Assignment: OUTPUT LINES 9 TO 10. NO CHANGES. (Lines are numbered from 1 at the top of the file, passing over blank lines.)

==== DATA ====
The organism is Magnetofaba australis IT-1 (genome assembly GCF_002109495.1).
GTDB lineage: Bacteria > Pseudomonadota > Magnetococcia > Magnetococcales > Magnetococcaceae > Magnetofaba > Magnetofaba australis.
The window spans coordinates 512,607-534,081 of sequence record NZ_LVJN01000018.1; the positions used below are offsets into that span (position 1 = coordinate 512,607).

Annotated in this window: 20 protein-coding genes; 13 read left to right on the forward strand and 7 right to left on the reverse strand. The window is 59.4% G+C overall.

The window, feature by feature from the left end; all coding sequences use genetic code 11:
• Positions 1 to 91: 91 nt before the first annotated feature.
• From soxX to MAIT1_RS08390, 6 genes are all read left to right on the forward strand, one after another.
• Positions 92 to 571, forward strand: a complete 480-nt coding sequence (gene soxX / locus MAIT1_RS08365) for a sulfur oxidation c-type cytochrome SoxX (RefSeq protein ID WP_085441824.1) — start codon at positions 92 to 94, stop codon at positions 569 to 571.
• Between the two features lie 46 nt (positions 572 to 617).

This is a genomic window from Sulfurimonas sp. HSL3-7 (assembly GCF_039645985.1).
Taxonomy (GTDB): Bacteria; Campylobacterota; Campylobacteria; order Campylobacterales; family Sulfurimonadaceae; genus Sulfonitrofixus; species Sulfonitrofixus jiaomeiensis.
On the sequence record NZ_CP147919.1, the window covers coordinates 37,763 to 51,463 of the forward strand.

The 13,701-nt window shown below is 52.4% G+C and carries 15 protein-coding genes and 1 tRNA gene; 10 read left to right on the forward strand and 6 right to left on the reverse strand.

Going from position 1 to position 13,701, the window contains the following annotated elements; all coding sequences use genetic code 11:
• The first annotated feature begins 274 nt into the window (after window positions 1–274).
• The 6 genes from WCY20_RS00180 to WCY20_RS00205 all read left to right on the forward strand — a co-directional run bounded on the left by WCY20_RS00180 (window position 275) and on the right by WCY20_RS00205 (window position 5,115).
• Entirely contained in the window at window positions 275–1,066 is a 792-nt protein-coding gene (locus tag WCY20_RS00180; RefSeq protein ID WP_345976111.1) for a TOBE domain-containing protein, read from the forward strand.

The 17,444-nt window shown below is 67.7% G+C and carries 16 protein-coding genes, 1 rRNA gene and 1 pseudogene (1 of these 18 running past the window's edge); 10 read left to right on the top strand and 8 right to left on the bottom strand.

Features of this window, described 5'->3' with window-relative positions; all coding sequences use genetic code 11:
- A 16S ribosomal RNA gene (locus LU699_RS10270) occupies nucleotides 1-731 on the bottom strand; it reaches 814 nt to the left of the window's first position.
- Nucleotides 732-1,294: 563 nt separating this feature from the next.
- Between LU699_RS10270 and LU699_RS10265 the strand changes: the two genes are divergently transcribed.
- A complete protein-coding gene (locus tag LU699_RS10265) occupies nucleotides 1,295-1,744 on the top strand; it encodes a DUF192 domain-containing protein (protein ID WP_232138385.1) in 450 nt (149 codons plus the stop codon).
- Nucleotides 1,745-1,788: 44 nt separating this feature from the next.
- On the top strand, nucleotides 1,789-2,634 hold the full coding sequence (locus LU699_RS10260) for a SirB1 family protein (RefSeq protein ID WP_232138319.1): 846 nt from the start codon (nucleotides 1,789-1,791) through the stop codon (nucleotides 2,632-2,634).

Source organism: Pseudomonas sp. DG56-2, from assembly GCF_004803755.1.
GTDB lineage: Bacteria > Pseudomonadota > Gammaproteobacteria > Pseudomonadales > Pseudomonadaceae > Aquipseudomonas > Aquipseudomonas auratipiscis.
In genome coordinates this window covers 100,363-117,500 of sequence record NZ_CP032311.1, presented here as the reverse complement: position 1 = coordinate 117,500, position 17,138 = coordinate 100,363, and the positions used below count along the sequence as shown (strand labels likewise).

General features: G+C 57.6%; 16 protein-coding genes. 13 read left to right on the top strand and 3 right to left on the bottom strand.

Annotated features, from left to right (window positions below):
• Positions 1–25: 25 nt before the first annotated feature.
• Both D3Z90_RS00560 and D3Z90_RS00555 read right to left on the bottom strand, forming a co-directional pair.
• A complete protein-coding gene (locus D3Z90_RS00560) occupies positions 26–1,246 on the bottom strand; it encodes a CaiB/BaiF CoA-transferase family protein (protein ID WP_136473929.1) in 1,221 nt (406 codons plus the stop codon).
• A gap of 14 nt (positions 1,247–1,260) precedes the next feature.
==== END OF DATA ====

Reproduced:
• Between the two features lie 46 nt (positions 572 to 617).

This is a genomic window from Sulfurimonas sp. HSL3-7 (assembly GCF_039645985.1).